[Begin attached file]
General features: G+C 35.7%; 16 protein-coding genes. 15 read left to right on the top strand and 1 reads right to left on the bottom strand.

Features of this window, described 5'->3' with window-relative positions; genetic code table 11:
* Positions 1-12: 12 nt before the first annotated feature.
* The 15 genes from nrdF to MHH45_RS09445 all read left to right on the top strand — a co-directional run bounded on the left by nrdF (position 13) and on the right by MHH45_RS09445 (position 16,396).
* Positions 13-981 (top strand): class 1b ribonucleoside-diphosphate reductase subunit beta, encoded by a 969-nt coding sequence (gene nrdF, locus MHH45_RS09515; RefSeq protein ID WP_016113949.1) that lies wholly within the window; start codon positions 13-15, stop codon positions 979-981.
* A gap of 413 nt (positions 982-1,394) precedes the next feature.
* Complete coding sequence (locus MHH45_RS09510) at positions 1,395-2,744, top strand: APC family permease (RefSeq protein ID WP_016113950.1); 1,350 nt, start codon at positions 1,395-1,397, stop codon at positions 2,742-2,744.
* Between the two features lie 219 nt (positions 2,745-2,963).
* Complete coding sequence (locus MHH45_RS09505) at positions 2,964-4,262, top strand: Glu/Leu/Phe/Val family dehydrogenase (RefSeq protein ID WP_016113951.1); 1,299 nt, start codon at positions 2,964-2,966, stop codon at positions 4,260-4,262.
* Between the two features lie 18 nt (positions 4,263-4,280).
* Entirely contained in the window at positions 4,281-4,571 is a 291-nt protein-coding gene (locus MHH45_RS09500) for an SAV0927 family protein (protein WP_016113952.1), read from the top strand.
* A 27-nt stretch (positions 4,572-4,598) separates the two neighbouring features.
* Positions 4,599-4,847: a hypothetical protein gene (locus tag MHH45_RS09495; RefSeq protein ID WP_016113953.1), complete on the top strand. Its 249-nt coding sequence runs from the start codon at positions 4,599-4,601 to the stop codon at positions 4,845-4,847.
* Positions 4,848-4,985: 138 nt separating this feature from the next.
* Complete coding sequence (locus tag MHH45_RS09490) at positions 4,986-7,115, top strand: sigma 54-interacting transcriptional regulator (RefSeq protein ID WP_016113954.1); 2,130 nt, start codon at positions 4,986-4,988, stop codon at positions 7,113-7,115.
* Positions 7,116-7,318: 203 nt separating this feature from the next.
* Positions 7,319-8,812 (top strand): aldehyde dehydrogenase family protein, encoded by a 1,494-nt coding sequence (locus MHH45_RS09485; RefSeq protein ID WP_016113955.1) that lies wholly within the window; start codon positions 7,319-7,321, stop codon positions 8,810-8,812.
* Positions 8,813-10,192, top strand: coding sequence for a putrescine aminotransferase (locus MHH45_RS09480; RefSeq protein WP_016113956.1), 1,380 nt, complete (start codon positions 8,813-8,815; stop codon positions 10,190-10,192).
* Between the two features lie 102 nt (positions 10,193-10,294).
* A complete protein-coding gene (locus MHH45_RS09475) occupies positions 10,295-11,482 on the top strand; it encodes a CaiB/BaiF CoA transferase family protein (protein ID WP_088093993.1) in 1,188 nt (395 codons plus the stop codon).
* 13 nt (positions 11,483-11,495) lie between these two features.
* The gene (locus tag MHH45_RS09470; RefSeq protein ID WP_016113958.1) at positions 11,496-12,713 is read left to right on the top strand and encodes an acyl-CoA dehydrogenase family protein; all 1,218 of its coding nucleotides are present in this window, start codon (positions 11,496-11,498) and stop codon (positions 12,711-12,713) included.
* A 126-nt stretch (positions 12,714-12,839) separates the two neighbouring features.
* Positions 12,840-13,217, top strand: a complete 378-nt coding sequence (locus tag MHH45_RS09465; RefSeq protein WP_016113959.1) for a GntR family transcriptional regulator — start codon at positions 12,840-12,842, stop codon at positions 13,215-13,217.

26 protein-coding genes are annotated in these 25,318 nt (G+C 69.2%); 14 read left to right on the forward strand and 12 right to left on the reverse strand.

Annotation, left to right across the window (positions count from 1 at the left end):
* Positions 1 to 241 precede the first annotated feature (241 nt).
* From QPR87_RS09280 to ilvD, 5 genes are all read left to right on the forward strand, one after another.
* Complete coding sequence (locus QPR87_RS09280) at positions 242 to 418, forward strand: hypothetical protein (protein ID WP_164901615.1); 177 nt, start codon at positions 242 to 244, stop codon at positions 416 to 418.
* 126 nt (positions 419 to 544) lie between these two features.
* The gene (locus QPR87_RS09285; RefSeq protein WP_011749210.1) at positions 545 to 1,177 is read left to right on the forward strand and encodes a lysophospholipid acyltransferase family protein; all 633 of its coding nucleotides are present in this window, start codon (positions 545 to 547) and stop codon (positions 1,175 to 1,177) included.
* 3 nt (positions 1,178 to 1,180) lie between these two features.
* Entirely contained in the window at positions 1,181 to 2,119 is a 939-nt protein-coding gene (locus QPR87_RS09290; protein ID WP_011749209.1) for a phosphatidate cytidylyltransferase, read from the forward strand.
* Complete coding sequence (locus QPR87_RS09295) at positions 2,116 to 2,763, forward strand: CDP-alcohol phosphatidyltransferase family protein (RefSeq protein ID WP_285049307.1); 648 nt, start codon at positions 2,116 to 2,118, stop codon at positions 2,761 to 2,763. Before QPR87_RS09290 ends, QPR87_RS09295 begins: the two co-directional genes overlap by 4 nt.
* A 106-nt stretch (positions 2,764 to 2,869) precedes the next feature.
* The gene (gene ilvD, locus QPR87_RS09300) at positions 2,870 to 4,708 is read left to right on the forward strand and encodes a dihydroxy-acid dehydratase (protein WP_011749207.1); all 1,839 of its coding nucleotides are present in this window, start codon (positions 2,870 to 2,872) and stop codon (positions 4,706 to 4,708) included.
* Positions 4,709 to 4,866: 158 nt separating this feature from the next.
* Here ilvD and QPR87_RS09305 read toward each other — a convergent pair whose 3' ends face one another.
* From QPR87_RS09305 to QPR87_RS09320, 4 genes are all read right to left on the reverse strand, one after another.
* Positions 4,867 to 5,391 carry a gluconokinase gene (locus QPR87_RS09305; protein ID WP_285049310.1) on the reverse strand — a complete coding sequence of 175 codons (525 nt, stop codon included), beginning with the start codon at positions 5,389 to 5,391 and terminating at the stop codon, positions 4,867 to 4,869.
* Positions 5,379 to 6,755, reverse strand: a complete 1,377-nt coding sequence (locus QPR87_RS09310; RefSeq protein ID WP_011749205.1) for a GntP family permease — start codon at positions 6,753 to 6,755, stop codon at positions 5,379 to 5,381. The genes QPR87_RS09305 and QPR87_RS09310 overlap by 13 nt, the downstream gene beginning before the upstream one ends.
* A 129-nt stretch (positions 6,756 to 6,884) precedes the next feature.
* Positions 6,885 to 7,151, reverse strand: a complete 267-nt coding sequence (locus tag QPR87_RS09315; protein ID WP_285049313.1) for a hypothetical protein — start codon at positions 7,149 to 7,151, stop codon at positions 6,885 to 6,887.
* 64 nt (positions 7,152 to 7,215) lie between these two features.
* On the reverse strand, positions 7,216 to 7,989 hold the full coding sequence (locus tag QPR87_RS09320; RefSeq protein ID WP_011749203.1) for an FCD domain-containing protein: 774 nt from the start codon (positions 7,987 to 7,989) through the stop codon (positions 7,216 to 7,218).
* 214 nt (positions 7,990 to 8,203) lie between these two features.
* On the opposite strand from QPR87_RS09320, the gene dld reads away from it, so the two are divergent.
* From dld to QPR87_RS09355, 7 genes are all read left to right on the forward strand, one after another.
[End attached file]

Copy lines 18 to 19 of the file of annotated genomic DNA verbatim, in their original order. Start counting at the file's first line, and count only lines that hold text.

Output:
* Positions 8,813-10,192, top strand: coding sequence for a putrescine aminotransferase (locus MHH45_RS09480; RefSeq protein WP_016113956.1), 1,380 nt, complete (start codon positions 8,813-8,815; stop codon positions 10,190-10,192).
* Between the two features lie 102 nt (positions 10,193-10,294).